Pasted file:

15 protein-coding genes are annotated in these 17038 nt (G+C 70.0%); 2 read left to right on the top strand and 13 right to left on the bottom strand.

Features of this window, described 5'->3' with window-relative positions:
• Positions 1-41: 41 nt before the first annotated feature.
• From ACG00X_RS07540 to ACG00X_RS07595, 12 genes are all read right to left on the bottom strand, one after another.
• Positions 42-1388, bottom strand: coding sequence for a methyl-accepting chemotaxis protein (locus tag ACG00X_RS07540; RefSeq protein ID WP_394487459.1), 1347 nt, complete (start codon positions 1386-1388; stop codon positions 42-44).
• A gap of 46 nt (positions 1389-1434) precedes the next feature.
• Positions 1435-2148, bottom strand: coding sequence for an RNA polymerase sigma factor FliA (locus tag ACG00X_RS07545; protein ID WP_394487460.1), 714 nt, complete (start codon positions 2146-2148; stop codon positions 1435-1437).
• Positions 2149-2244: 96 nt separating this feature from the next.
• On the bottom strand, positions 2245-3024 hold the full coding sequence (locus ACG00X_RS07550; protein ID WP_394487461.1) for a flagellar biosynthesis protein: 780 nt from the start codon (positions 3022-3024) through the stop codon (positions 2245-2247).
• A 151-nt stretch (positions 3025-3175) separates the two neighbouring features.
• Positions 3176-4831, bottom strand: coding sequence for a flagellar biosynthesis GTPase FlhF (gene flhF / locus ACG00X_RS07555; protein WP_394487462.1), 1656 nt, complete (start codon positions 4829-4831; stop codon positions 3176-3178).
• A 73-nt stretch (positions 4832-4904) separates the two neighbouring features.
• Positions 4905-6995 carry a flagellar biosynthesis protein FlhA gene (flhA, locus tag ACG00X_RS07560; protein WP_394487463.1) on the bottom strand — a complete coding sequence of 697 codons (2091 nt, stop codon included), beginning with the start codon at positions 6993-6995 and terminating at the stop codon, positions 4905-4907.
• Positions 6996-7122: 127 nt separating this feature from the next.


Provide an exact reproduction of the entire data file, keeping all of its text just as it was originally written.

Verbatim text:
15 protein-coding genes are annotated in these 17038 nt (G+C 70.0%); 2 read left to right on the top strand and 13 right to left on the bottom strand.

Features of this window, described 5'->3' with window-relative positions:
• Positions 1-41: 41 nt before the first annotated feature.
• From ACG00X_RS07540 to ACG00X_RS07595, 12 genes are all read right to left on the bottom strand, one after another.
• Positions 42-1388, bottom strand: coding sequence for a methyl-accepting chemotaxis protein (locus tag ACG00X_RS07540; RefSeq protein ID WP_394487459.1), 1347 nt, complete (start codon positions 1386-1388; stop codon positions 42-44).
• A gap of 46 nt (positions 1389-1434) precedes the next feature.
• Positions 1435-2148, bottom strand: coding sequence for an RNA polymerase sigma factor FliA (locus tag ACG00X_RS07545; protein ID WP_394487460.1), 714 nt, complete (start codon positions 2146-2148; stop codon positions 1435-1437).
• Positions 2149-2244: 96 nt separating this feature from the next.
• On the bottom strand, positions 2245-3024 hold the full coding sequence (locus ACG00X_RS07550; protein ID WP_394487461.1) for a flagellar biosynthesis protein: 780 nt from the start codon (positions 3022-3024) through the stop codon (positions 2245-2247).
• A 151-nt stretch (positions 3025-3175) separates the two neighbouring features.
• Positions 3176-4831, bottom strand: coding sequence for a flagellar biosynthesis GTPase FlhF (gene flhF / locus ACG00X_RS07555; protein WP_394487462.1), 1656 nt, complete (start codon positions 4829-4831; stop codon positions 3176-3178).
• A 73-nt stretch (positions 4832-4904) separates the two neighbouring features.
• Positions 4905-6995 carry a flagellar biosynthesis protein FlhA gene (flhA, locus tag ACG00X_RS07560; protein WP_394487463.1) on the bottom strand — a complete coding sequence of 697 codons (2091 nt, stop codon included), beginning with the start codon at positions 6993-6995 and terminating at the stop codon, positions 4905-4907.
• Positions 6996-7122: 127 nt separating this feature from the next.